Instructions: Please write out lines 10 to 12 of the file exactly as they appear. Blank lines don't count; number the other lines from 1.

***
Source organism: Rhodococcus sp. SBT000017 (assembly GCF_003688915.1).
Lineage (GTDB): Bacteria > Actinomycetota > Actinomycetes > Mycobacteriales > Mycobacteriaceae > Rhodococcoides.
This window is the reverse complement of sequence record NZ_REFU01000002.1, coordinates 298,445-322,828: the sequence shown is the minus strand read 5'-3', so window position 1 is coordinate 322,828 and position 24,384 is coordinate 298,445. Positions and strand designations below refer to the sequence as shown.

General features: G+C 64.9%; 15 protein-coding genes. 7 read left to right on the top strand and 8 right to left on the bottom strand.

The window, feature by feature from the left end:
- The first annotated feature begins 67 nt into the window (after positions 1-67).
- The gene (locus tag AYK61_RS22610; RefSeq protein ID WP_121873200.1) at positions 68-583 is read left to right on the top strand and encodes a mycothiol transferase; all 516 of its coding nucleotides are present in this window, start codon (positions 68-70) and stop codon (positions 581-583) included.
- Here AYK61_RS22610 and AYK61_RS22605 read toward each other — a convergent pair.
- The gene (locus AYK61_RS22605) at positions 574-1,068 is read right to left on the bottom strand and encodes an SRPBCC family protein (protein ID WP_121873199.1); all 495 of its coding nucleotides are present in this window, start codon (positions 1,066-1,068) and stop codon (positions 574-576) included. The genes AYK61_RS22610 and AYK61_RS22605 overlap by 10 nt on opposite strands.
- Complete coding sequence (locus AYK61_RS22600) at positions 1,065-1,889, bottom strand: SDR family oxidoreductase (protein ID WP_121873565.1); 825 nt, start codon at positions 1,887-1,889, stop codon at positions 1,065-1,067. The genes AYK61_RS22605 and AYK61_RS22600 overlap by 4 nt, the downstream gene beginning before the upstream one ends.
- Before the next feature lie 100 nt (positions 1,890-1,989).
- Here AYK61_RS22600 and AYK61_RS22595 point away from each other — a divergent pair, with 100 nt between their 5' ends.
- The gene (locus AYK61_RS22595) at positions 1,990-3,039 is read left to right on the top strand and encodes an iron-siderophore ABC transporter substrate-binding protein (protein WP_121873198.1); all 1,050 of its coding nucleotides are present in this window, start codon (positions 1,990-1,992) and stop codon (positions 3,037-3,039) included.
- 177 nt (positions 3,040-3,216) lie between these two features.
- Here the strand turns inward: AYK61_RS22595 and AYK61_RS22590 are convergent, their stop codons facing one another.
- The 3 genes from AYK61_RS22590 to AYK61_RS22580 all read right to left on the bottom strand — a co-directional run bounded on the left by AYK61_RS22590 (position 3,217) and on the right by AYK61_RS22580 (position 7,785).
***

- Complete coding sequence (locus AYK61_RS22600) at positions 1,065-1,889, bottom strand: SDR family oxidoreductase (protein ID WP_121873565.1); 825 nt, start codon at positions 1,887-1,889, stop codon at positions 1,065-1,067. The genes AYK61_RS22605 and AYK61_RS22600 overlap by 4 nt, the downstream gene beginning before the upstream one ends.
- Before the next feature lie 100 nt (positions 1,890-1,989).
- Here AYK61_RS22600 and AYK61_RS22595 point away from each other — a divergent pair, with 100 nt between their 5' ends.